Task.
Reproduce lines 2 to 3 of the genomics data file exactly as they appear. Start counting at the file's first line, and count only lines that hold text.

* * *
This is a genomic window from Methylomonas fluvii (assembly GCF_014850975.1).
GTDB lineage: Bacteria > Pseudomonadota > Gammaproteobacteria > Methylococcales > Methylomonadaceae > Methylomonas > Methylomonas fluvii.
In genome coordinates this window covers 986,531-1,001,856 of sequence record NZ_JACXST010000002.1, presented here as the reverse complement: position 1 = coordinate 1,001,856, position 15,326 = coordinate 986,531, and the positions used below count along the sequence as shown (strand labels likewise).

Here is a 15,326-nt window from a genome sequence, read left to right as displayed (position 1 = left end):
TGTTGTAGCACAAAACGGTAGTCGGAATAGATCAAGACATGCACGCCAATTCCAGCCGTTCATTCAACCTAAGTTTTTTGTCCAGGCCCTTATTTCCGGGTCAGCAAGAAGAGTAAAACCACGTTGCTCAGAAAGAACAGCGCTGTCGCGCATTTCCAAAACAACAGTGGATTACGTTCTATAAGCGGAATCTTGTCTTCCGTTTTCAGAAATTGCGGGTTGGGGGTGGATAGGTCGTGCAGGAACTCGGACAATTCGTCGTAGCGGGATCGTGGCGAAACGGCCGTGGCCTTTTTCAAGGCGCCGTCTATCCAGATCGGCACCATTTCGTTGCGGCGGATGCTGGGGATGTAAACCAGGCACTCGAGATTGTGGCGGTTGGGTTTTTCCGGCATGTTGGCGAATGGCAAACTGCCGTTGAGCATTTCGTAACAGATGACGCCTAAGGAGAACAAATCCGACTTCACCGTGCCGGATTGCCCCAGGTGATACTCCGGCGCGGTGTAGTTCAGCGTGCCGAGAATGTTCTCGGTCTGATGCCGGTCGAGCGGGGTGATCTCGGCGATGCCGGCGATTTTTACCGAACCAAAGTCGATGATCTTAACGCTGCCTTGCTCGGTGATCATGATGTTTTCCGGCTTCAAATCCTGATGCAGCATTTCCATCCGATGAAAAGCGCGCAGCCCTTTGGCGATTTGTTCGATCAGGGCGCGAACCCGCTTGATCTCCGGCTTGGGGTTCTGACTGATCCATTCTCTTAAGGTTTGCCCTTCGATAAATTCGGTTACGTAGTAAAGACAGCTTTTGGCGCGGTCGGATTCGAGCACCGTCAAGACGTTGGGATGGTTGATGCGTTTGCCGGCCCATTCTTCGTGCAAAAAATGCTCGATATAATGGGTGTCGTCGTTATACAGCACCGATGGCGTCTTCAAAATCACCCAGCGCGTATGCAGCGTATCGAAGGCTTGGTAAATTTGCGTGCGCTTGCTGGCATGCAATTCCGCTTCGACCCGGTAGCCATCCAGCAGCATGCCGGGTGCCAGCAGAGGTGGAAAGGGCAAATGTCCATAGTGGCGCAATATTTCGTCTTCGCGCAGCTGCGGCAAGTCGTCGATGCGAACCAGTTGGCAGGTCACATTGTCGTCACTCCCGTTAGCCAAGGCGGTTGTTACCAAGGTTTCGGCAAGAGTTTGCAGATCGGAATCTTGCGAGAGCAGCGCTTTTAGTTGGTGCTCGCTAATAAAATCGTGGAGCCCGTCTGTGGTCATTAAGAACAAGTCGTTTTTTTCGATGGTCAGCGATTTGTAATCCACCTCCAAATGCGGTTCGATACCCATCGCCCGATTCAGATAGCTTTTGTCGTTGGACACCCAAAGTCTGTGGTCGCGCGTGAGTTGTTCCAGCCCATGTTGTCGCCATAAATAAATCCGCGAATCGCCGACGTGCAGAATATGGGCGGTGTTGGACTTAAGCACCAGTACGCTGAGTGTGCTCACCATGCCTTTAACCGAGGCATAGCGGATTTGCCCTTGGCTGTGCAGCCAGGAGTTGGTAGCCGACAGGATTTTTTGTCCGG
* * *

GTDB lineage: Bacteria > Pseudomonadota > Gammaproteobacteria > Methylococcales > Methylomonadaceae > Methylomonas > Methylomonas fluvii.
In genome coordinates this window covers 986,531-1,001,856 of sequence record NZ_JACXST010000002.1, presented here as the reverse complement: position 1 = coordinate 1,001,856, position 15,326 = coordinate 986,531, and the positions used below count along the sequence as shown (strand labels likewise).